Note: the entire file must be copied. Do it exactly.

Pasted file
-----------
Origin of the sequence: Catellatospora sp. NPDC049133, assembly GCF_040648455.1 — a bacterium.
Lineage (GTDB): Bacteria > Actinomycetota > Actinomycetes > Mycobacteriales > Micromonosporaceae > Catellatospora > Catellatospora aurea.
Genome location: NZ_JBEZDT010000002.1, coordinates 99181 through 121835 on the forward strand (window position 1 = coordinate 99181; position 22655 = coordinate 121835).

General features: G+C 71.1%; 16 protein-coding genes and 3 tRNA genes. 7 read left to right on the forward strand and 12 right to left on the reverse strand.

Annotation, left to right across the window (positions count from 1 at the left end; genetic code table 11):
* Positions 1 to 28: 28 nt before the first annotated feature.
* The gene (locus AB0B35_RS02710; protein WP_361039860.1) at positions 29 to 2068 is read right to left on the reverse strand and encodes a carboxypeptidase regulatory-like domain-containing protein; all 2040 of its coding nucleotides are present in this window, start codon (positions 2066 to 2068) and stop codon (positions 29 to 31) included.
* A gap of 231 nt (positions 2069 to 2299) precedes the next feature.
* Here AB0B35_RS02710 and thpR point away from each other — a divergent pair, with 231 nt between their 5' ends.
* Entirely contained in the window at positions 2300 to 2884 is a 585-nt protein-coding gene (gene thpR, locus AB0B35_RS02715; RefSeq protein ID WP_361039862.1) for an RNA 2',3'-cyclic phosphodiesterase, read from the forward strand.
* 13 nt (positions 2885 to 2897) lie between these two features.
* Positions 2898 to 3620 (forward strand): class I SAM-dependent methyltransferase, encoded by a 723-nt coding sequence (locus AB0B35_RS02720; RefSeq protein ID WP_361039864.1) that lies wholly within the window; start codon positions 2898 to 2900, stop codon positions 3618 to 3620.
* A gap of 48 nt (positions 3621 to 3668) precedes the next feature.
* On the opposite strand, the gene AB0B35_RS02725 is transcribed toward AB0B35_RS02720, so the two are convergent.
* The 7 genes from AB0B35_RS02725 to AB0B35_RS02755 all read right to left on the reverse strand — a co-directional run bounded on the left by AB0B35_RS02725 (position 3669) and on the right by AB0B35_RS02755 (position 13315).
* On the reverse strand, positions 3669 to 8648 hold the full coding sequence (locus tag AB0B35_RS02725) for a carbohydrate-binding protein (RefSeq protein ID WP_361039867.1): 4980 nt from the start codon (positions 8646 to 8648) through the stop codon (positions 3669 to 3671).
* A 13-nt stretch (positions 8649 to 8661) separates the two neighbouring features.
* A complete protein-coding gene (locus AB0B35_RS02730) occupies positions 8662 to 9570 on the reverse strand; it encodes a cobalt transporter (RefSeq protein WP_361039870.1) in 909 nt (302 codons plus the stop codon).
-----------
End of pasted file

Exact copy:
Origin of the sequence: Catellatospora sp. NPDC049133, assembly GCF_040648455.1 — a bacterium.
Lineage (GTDB): Bacteria > Actinomycetota > Actinomycetes > Mycobacteriales > Micromonosporaceae > Catellatospora > Catellatospora aurea.
Genome location: NZ_JBEZDT010000002.1, coordinates 99181 through 121835 on the forward strand (window position 1 = coordinate 99181; position 22655 = coordinate 121835).

General features: G+C 71.1%; 16 protein-coding genes and 3 tRNA genes. 7 read left to right on the forward strand and 12 right to left on the reverse strand.

Annotation, left to right across the window (positions count from 1 at the left end; genetic code table 11):
* Positions 1 to 28: 28 nt before the first annotated feature.
* The gene (locus AB0B35_RS02710; protein WP_361039860.1) at positions 29 to 2068 is read right to left on the reverse strand and encodes a carboxypeptidase regulatory-like domain-containing protein; all 2040 of its coding nucleotides are present in this window, start codon (positions 2066 to 2068) and stop codon (positions 29 to 31) included.
* A gap of 231 nt (positions 2069 to 2299) precedes the next feature.
* Here AB0B35_RS02710 and thpR point away from each other — a divergent pair, with 231 nt between their 5' ends.
* Entirely contained in the window at positions 2300 to 2884 is a 585-nt protein-coding gene (gene thpR, locus AB0B35_RS02715; RefSeq protein ID WP_361039862.1) for an RNA 2',3'-cyclic phosphodiesterase, read from the forward strand.
* 13 nt (positions 2885 to 2897) lie between these two features.
* Positions 2898 to 3620 (forward strand): class I SAM-dependent methyltransferase, encoded by a 723-nt coding sequence (locus AB0B35_RS02720; RefSeq protein ID WP_361039864.1) that lies wholly within the window; start codon positions 2898 to 2900, stop codon positions 3618 to 3620.
* A gap of 48 nt (positions 3621 to 3668) precedes the next feature.
* On the opposite strand, the gene AB0B35_RS02725 is transcribed toward AB0B35_RS02720, so the two are convergent.
* The 7 genes from AB0B35_RS02725 to AB0B35_RS02755 all read right to left on the reverse strand — a co-directional run bounded on the left by AB0B35_RS02725 (position 3669) and on the right by AB0B35_RS02755 (position 13315).
* On the reverse strand, positions 3669 to 8648 hold the full coding sequence (locus tag AB0B35_RS02725) for a carbohydrate-binding protein (RefSeq protein ID WP_361039867.1): 4980 nt from the start codon (positions 8646 to 8648) through the stop codon (positions 3669 to 3671).
* A 13-nt stretch (positions 8649 to 8661) separates the two neighbouring features.
* A complete protein-coding gene (locus AB0B35_RS02730) occupies positions 8662 to 9570 on the reverse strand; it encodes a cobalt transporter (RefSeq protein WP_361039870.1) in 909 nt (302 codons plus the stop codon).